Mark Fabiani told The Associated Press the decision means the Dodgers could be shared under California’s community property law.
Fabiani said he saw the decision issued by Superior Court Judge Scott Gordon but had not yet reviewed the entire document.
Frank McCourt contends the agreement gives the Dodgers to him. His estranged wife argues no one told her she gave up her purported stake in the team by signing the document.
The couple have been embroiled in a nasty and costly divorce trial, where legal bills alone are estimated to top $20 million.
The case has provided the public a rare glimpse into the inner workings of a Major League Baseball team. Through testimony and reams of court documents, observers have learned about the Dodgers’ finances and how the couple’s lavish lifestyle affected the team.
Although both sides gave differing accounts of what their intentions were when they signed the agreement, one aspect was clear — neither of them read the agreement closely enough. The pact spelled out how their assets would be divided in the event of a divorce.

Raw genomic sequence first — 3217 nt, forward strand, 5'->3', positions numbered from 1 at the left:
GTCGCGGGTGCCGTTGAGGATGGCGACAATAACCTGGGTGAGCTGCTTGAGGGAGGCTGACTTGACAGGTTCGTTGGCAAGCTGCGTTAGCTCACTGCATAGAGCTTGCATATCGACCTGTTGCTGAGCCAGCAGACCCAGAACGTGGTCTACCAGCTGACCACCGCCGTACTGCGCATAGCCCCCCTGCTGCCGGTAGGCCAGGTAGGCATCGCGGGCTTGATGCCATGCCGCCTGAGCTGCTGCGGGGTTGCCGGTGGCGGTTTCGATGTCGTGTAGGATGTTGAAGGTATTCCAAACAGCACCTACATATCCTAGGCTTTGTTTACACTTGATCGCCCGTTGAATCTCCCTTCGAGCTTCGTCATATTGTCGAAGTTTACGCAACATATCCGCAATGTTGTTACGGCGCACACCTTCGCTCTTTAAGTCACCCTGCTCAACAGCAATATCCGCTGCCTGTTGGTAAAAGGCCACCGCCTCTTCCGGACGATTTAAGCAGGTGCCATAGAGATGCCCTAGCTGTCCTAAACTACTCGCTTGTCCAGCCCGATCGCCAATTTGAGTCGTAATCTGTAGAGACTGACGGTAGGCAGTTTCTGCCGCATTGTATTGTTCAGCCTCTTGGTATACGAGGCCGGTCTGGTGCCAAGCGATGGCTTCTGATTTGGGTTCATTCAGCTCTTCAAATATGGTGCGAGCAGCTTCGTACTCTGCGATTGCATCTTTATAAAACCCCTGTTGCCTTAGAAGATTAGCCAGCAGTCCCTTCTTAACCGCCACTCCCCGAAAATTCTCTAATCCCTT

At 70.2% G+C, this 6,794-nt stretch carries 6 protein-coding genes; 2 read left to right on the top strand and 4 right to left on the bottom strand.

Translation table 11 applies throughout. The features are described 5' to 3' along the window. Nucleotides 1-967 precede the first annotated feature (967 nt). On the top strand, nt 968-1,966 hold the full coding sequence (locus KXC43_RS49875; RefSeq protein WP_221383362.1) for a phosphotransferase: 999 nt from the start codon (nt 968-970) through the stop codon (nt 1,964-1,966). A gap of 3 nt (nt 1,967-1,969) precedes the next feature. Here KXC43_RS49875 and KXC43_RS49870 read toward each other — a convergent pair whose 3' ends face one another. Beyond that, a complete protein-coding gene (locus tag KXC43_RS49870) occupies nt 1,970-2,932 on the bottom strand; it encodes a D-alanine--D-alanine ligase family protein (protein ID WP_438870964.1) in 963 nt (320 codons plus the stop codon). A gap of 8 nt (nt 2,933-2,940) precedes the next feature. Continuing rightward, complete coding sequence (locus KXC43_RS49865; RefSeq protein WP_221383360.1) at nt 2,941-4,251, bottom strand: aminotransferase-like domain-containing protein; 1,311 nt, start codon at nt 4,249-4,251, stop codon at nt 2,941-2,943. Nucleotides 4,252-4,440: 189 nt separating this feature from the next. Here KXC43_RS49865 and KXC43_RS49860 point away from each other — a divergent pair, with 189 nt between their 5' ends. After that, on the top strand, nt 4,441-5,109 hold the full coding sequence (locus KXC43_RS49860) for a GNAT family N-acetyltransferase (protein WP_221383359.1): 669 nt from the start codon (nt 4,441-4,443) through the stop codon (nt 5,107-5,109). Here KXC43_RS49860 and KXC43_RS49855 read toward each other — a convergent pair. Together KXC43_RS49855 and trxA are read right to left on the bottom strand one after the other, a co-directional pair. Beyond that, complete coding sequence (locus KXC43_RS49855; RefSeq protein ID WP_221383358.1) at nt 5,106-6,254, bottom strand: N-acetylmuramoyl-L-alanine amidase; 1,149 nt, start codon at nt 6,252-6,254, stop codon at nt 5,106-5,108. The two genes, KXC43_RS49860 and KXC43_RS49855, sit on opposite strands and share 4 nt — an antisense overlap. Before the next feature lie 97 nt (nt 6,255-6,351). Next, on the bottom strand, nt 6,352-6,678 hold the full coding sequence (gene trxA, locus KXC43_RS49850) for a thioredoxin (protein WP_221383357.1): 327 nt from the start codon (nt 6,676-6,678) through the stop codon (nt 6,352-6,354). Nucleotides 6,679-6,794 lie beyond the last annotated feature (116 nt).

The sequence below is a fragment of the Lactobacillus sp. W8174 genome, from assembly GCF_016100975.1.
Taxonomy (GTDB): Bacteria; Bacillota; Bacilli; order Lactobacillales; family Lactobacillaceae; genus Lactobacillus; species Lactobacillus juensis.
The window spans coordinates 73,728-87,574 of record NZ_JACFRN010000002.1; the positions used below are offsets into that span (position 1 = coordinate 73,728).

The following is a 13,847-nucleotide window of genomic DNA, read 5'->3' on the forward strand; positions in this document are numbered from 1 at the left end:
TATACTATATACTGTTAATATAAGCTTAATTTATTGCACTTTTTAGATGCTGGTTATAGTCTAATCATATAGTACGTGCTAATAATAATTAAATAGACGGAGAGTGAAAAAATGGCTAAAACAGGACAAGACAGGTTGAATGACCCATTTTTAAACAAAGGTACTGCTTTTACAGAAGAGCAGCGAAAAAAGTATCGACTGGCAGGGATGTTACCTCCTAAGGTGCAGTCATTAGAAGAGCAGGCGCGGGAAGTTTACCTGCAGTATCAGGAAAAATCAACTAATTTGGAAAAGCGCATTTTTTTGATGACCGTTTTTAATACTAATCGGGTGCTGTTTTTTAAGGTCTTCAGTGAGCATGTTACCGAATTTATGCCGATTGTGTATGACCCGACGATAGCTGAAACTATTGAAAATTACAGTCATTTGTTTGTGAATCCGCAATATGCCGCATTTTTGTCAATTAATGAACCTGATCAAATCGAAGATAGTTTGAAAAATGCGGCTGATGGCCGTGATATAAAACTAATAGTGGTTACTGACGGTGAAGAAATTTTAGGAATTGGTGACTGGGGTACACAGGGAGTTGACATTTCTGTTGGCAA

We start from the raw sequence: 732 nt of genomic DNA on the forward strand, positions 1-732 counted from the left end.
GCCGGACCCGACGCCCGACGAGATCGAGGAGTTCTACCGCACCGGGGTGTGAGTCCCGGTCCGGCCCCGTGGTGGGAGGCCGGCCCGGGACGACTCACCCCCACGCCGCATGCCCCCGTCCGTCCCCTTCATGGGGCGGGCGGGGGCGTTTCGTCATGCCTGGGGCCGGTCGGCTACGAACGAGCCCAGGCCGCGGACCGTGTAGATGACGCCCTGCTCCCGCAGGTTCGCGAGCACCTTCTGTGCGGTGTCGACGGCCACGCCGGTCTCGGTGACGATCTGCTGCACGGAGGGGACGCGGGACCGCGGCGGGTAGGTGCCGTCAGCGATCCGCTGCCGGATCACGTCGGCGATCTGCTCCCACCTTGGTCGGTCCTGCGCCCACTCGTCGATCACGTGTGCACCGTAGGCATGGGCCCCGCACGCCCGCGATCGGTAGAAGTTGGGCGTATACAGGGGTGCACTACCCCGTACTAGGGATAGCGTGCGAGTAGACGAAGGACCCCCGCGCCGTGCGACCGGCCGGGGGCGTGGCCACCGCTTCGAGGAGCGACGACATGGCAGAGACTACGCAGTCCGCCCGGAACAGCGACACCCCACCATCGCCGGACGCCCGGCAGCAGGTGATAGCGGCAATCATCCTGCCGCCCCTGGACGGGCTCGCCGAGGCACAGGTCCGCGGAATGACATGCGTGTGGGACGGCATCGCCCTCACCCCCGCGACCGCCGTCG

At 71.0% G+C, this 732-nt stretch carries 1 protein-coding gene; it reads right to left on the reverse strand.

Jamie McCourt, 56, maintained she was the team’s co-owner and would never have signed away her purported stake in the Dodgers had she know the agreement took it away from her.
Frank McCourt, 57, countered the pact was his wife’s idea so she could protect her separate property — a group of opulent homes — from his business creditors.
Both took the witness stand during the trial and gave snapshots of their nearly 30-year marriage.